So unless you live in one of those places this year, then your vote counts even less than we discussed above—because your state is already either decided or irrelevant. And if you do live in one of those states, your one voice is just an insignificant drop in the bucket of the election.

So what does count?

Money.

That’s right, money is the primary factor in who wins the election. Because all that really matters is who can spend the most money in the swing states on ads and travel, and who can hire the best team for organizing and getting the swing state votes. It seems that in the U.S., your money speaks much louder than your vote, and allows your ‘investment’ to be applied in the states where the candidate needs it the most (as opposed to your vote, which is in a state that is probably already decided and thus is useless).

Consider:

• In 2008, Obama raised more than double the money that McCain raised. He won the election by a comfortable margin.

• In 2004, Bush raised 15% more than Kerry, and won a fairly close election.

• In 2000, Bush raised 57% more than Gore, and famously won despite losing the popular vote.

So as demonstrated by the last decade of results and proven dramatically by Bush in 2000, if you have the right money and focus it on winning the right swing states, you will win the election—regardless of whether you win the popular vote or not.

Summary

In America, it is not your vote that counts—don’t let anyone fool you. What counts is your ability to multiply your opinions into gaining thousands, or hundreds of thousands, of votes—and getting them in the proper states (rather than where you live today). And from that point of view, putting your money behind a candidate is far more effective than picking his or her name on a ballot.

So if you love a particular candidate this year (Obama or Romney or Santorum or whoever), them put your money where your mouth is and donate to them. Then stay home on election day while everyone else fights the crowds.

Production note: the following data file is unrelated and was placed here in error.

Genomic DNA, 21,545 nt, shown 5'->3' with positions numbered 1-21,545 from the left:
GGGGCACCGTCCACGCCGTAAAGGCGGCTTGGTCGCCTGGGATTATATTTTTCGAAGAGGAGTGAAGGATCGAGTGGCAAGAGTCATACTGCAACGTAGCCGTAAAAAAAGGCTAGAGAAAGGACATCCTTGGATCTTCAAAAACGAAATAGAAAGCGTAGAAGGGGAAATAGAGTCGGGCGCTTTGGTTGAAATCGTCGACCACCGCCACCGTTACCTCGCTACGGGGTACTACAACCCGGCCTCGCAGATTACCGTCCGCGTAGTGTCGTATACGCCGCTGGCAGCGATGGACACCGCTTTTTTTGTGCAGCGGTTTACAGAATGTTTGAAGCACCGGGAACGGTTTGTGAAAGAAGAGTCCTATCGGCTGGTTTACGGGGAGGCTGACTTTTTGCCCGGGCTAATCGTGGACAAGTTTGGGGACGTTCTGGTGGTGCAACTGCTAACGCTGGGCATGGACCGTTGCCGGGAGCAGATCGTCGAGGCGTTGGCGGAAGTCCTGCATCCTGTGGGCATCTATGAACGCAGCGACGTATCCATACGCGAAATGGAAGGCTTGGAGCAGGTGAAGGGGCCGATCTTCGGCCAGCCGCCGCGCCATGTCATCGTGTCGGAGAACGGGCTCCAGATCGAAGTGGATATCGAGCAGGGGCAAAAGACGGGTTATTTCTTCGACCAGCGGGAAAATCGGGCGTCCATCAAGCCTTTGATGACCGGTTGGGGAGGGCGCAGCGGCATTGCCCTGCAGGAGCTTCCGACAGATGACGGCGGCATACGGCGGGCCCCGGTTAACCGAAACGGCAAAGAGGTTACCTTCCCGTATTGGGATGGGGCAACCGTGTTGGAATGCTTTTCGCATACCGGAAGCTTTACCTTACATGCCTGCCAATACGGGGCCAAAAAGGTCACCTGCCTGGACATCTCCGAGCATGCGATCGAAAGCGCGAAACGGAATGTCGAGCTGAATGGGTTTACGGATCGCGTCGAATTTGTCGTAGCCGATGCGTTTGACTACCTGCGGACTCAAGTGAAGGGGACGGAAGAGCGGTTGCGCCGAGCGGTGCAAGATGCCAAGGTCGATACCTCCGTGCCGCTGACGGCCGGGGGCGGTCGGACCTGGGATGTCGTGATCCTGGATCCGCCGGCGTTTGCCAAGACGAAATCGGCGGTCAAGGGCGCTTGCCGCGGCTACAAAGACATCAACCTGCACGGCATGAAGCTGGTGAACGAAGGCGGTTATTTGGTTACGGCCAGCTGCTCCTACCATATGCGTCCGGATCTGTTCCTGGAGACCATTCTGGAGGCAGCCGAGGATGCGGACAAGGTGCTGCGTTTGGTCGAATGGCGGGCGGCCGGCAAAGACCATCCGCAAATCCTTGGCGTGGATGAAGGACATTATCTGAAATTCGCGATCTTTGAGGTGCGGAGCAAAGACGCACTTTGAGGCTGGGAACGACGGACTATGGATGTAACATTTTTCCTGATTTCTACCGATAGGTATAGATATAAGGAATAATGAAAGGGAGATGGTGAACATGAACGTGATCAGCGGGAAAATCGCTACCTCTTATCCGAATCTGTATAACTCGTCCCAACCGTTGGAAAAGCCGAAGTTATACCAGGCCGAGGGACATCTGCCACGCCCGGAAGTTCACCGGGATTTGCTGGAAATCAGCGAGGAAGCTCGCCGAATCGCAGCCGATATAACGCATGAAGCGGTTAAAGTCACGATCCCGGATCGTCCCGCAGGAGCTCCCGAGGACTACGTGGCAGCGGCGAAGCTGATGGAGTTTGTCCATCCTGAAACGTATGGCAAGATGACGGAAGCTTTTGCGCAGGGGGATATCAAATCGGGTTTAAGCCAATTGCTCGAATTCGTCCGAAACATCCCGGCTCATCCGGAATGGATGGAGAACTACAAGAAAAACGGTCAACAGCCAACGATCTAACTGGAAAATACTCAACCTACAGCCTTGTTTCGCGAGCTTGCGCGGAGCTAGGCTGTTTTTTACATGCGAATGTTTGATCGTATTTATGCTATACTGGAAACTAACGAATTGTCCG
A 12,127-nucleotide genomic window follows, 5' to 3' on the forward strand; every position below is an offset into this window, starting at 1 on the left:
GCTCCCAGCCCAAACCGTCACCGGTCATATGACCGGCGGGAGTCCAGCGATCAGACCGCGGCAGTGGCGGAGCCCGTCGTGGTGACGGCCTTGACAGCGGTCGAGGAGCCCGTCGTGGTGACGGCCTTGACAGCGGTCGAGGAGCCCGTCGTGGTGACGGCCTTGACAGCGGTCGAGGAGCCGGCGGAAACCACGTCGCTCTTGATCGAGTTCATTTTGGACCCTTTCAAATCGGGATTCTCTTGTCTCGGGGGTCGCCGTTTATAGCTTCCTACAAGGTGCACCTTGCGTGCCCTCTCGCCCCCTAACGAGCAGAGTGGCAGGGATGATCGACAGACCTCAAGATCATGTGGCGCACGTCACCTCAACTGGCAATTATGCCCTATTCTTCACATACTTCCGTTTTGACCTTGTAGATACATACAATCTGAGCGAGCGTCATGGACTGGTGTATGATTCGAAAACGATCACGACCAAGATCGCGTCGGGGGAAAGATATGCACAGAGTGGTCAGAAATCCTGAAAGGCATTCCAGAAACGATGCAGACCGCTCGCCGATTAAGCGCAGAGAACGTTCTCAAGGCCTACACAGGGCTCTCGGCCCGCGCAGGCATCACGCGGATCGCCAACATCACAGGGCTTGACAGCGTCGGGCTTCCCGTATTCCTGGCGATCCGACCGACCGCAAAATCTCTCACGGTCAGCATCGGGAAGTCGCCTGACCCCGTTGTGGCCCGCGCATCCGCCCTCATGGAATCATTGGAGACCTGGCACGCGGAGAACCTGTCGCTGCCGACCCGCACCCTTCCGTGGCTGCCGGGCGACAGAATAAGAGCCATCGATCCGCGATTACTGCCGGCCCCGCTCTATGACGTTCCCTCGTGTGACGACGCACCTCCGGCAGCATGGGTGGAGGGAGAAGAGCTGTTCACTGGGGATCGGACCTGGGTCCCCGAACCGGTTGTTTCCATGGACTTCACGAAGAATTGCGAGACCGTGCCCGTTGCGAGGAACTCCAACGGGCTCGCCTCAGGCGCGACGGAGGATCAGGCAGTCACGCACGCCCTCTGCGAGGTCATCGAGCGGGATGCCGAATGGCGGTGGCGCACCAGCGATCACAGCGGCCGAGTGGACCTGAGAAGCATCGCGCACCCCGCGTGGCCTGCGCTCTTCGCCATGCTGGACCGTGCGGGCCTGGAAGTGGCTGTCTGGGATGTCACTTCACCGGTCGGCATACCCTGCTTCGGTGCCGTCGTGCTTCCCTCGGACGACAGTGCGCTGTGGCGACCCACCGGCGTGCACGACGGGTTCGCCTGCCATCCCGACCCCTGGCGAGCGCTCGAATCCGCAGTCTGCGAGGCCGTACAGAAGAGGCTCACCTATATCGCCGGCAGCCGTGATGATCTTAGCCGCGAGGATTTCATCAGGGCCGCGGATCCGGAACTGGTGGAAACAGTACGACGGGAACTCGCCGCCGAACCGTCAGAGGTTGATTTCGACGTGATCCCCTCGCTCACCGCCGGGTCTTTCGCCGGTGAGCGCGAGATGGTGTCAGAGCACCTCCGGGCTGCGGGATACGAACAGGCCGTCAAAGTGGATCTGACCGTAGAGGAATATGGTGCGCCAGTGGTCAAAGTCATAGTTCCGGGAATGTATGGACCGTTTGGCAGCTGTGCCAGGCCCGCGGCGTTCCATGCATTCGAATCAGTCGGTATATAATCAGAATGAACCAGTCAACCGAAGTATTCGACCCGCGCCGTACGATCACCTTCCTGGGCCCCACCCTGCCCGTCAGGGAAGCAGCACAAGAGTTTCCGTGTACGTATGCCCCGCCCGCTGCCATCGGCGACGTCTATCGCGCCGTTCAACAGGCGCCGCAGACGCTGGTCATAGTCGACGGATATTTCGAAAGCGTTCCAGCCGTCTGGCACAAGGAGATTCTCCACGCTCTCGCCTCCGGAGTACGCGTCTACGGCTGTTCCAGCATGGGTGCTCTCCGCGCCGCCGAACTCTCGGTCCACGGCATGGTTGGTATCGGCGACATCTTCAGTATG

Chance are, I have upset some of you with this post. You will be righteously and zealously angry at me for suggesting to people that their votes are statistically irrelevant, and that they might as well stay home on Election Tuesday unless there is something of import at the local level which is up for election. In our next post, we will explore why my suggestion touches such a nerve…

1 comment:

  1. I got some flak from a person in my life in 2008 for not voting and I explained that if I vote against candidate X it amounts to nothing because I already knew from what state I was in the electoral votes were going to candidate X. I got a bit of an earful about how I was letting a person as bad as the Antichrist gain power. There's a huge difference between being a Christian and conflating one's personal faith as a Christian with civic religion and patriotism. A friend of mine who grew up in Nagasaki and only visited the U.S. as an adult (a PK) once told me that the thing she noticed about American Christians is they usually conflated the "American" identity with the "Christian" identity. I read part 2 and I see that's basically where you went. :)